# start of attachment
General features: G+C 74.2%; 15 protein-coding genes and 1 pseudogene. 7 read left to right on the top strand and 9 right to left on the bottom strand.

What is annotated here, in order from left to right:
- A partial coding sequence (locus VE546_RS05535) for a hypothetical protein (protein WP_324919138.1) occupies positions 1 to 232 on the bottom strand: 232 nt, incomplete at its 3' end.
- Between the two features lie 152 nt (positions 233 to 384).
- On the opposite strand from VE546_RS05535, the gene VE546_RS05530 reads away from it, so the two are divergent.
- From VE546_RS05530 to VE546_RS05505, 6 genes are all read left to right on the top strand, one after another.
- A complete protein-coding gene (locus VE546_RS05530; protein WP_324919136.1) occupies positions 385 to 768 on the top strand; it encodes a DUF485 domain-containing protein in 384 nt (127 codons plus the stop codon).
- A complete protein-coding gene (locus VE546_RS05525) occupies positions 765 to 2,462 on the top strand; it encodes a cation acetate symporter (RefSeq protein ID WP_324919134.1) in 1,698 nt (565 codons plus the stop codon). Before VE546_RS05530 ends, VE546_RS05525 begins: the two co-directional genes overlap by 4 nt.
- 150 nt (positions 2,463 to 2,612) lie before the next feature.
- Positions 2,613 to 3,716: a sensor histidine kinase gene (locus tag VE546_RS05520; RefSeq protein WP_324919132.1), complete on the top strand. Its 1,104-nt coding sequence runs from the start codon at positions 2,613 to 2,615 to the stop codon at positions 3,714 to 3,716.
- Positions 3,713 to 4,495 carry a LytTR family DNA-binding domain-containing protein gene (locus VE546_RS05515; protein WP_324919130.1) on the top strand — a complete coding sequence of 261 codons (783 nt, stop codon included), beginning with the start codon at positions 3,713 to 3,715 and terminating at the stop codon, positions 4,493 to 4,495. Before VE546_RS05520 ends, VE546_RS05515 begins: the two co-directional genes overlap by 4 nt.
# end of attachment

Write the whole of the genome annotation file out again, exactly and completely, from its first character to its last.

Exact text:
General features: G+C 74.2%; 15 protein-coding genes and 1 pseudogene. 7 read left to right on the top strand and 9 right to left on the bottom strand.

What is annotated here, in order from left to right:
- A partial coding sequence (locus VE546_RS05535) for a hypothetical protein (protein WP_324919138.1) occupies positions 1 to 232 on the bottom strand: 232 nt, incomplete at its 3' end.
- Between the two features lie 152 nt (positions 233 to 384).
- On the opposite strand from VE546_RS05535, the gene VE546_RS05530 reads away from it, so the two are divergent.
- From VE546_RS05530 to VE546_RS05505, 6 genes are all read left to right on the top strand, one after another.
- A complete protein-coding gene (locus VE546_RS05530; protein WP_324919136.1) occupies positions 385 to 768 on the top strand; it encodes a DUF485 domain-containing protein in 384 nt (127 codons plus the stop codon).
- A complete protein-coding gene (locus VE546_RS05525) occupies positions 765 to 2,462 on the top strand; it encodes a cation acetate symporter (RefSeq protein ID WP_324919134.1) in 1,698 nt (565 codons plus the stop codon). Before VE546_RS05530 ends, VE546_RS05525 begins: the two co-directional genes overlap by 4 nt.
- 150 nt (positions 2,463 to 2,612) lie before the next feature.
- Positions 2,613 to 3,716: a sensor histidine kinase gene (locus tag VE546_RS05520; RefSeq protein WP_324919132.1), complete on the top strand. Its 1,104-nt coding sequence runs from the start codon at positions 2,613 to 2,615 to the stop codon at positions 3,714 to 3,716.
- Positions 3,713 to 4,495 carry a LytTR family DNA-binding domain-containing protein gene (locus VE546_RS05515; protein WP_324919130.1) on the top strand — a complete coding sequence of 261 codons (783 nt, stop codon included), beginning with the start codon at positions 3,713 to 3,715 and terminating at the stop codon, positions 4,493 to 4,495. Before VE546_RS05520 ends, VE546_RS05515 begins: the two co-directional genes overlap by 4 nt.